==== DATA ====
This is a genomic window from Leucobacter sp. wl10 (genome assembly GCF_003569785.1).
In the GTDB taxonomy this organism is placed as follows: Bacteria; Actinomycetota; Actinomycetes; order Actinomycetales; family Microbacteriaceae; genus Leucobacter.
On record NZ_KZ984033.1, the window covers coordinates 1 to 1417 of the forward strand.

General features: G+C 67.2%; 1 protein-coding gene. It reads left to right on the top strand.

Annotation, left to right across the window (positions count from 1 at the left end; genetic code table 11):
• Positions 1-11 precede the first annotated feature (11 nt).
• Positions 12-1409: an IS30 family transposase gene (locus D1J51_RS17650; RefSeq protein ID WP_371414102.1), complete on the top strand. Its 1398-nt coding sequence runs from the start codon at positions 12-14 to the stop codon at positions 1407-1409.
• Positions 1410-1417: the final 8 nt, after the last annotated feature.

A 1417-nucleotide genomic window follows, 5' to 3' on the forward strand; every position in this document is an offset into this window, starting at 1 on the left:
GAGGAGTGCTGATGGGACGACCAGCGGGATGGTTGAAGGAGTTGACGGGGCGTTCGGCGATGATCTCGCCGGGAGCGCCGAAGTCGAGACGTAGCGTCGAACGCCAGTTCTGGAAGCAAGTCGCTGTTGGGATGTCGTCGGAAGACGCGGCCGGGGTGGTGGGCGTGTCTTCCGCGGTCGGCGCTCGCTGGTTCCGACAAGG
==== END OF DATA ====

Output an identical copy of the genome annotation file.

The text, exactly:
This is a genomic window from Leucobacter sp. wl10 (genome assembly GCF_003569785.1).
In the GTDB taxonomy this organism is placed as follows: Bacteria; Actinomycetota; Actinomycetes; order Actinomycetales; family Microbacteriaceae; genus Leucobacter.
On record NZ_KZ984033.1, the window covers coordinates 1 to 1417 of the forward strand.

General features: G+C 67.2%; 1 protein-coding gene. It reads left to right on the top strand.

Annotation, left to right across the window (positions count from 1 at the left end; genetic code table 11):
• Positions 1-11 precede the first annotated feature (11 nt).
• Positions 12-1409: an IS30 family transposase gene (locus D1J51_RS17650; RefSeq protein ID WP_371414102.1), complete on the top strand. Its 1398-nt coding sequence runs from the start codon at positions 12-14 to the stop codon at positions 1407-1409.
• Positions 1410-1417: the final 8 nt, after the last annotated feature.

A 1417-nucleotide genomic window follows, 5' to 3' on the forward strand; every position in this document is an offset into this window, starting at 1 on the left:
GAGGAGTGCTGATGGGACGACCAGCGGGATGGTTGAAGGAGTTGACGGGGCGTTCGGCGATGATCTCGCCGGGAGCGCCGAAGTCGAGACGTAGCGTCGAACGCCAGTTCTGGAAGCAAGTCGCTGTTGGGATGTCGTCGGAAGACGCGGCCGGGGTGGTGGGCGTGTCTTCCGCGGTCGGCGCTCGCTGGTTCCGACAAGG